- Actors pick ONE thing to play for Cleopatra. She’s whiny OR sexy OR domineering. This ignores the textual assertion that she is full of infinite variety. Her text has contrasts lined up right against each other; she shifts from one moment to the next. It’s hard to play, but crucial for making the play work. We have to be as enchanted with Cleopatra as Antony is. If she’s doing just one thing for a long time, yes, she gets annoying. But played with textual clarity and commitment, she is utterly fascinating.
- Antony and Cleopatra rarely seem to have any chemistry. I think that the harsh words they use with each other can make it difficult for a director and/or actors to commit to this love. But their harsh words come out of the tension that their intense chemistry causes between who they want to be in the world and who they fundamentally are. So fascinating, so fun to play with–but impossible if there is any holding back. These are not people who hold back.
- Everyone wants to make Octavius the bad guy. Given that James and Elizabeth thought they were descended from him (they were wrong about that, but they thought it was true), I can’t imagine Shakespeare meant it to be read this way. W. H. Auden says “The passage of time is the enemy in A&C.” I think he’s right. He also describes Octavius as “a very cold fish indeed,” but I think he’s wrong about that one. I love Octavius.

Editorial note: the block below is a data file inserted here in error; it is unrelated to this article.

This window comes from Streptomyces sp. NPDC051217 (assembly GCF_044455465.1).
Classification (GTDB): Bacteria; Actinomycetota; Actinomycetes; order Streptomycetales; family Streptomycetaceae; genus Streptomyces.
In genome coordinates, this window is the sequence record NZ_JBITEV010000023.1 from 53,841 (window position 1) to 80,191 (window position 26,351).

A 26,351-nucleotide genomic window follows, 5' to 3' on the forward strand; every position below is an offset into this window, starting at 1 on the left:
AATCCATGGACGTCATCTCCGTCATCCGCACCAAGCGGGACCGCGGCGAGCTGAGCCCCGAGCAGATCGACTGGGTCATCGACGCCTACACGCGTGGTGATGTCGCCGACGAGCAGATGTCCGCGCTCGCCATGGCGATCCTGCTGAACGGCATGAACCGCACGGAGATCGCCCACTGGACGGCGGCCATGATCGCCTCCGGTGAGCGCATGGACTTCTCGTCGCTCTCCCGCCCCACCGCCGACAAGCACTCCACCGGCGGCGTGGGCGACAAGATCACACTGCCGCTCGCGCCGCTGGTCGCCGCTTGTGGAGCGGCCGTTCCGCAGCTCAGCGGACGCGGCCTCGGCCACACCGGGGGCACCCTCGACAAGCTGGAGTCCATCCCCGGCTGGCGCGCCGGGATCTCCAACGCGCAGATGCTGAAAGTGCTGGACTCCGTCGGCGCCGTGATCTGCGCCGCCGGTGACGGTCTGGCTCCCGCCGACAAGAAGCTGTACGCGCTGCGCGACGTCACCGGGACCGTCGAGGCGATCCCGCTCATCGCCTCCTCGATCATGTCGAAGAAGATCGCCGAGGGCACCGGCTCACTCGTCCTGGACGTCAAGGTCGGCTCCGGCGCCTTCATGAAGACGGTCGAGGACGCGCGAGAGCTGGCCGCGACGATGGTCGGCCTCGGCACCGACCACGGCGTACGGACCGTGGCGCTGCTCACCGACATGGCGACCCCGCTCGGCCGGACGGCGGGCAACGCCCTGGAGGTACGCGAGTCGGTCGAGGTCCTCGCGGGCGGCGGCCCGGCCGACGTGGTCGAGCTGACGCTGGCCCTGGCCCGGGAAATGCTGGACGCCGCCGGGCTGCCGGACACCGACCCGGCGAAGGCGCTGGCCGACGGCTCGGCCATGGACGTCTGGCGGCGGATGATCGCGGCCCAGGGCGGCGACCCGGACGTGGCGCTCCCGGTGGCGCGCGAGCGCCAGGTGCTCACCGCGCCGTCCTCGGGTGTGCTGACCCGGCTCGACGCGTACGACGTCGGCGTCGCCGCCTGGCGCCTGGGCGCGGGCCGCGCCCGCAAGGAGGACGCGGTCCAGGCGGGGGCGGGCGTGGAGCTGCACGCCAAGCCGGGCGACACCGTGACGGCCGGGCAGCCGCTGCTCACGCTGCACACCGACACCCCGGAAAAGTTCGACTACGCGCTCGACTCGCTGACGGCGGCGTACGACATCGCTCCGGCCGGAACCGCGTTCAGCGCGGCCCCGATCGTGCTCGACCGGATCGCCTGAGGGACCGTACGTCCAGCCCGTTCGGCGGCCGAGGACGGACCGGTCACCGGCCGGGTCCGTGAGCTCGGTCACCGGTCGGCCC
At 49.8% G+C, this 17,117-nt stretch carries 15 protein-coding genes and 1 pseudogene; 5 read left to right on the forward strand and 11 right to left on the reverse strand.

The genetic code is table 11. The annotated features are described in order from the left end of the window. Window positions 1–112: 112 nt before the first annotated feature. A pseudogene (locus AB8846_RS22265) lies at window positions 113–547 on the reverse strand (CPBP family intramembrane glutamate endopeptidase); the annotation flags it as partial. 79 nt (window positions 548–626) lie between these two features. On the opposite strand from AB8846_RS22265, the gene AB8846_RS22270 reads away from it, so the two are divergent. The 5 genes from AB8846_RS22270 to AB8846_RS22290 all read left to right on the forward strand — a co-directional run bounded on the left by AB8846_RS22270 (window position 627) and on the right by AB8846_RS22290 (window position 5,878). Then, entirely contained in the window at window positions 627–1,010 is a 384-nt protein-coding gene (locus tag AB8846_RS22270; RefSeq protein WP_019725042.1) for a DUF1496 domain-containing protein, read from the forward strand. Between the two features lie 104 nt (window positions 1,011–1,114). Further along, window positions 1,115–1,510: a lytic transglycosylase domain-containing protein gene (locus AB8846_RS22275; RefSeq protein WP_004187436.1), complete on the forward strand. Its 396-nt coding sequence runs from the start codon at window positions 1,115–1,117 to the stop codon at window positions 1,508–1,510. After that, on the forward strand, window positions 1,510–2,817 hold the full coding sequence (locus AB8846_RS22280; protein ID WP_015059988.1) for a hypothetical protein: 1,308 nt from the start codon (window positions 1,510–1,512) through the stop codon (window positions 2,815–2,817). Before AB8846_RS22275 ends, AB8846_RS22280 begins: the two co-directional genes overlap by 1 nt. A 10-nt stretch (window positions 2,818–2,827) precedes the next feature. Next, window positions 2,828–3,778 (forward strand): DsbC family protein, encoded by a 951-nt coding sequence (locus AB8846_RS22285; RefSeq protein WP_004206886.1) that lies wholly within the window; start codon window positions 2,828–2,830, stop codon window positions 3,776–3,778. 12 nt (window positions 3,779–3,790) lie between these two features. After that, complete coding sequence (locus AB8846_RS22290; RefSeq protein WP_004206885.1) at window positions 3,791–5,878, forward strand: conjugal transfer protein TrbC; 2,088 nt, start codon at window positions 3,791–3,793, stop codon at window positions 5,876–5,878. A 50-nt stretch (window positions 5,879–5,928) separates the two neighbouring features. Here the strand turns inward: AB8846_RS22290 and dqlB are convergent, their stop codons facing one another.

- The production fights the magic. What if we take Shakespeare at his word, that Cleopatra has enchanted Antony? What if Enobarbus dies of a broken heart and we don’t make sense of it? What about when the guards hear Hercules leaving Antony–can we let that be the reality of what happens? (See also thesis, ibid)
AND ANOTHER THING: rebuttals to people’s wrong arguments against this play.
- “All the men are trash.” This is a terrible reason to hate an early modern play, because it applies to most of them. I’m pretty sure I learned in Tom Berger’s print culture class that Hemmings & Condell nearly used that phrase as title for the First Folio. Also, all the men are not trash. Pompey chooses not to have Menas kill men whose deaths would be very convenient for him. Enobarbus is loyal and loving–and makes a bad choice. Antony tries to do the right thing, he’s just not good at it. Dolabella is compassionate to Cleopatra, if unable to help her. Octavius weeps when he is forced to give his sister in marriage to keep the peace. Agrippa is trash, but everyone else has their reasons for their behavior.
- “They act like teenagers.” They don’t act like teenagers, they act like people who have spent their whole lives working for something and once they have it, they find themselves wondering why they thought it was all worth it. If that’s not adulting in a nutshell…
- The fourth act is a mess. Just keep it moving. It will be over soon. I’m joking–yes, there are a million tiny scenes, but I love how Shakespeare uses this quickness to make events come at us so quickly. It’s like an early modern montage.
If you don’t love Antony and Cleopatra, I think it’s because you haven’t seen a production that does the text justice. I’m pretty happy with how ours is looking. It’s changed a few minds already. Katherine Mayberry was nominated for a Wilde Award for her performance of Egypt’s queen. Let us try to change your mind–join us at the Rose on August 24!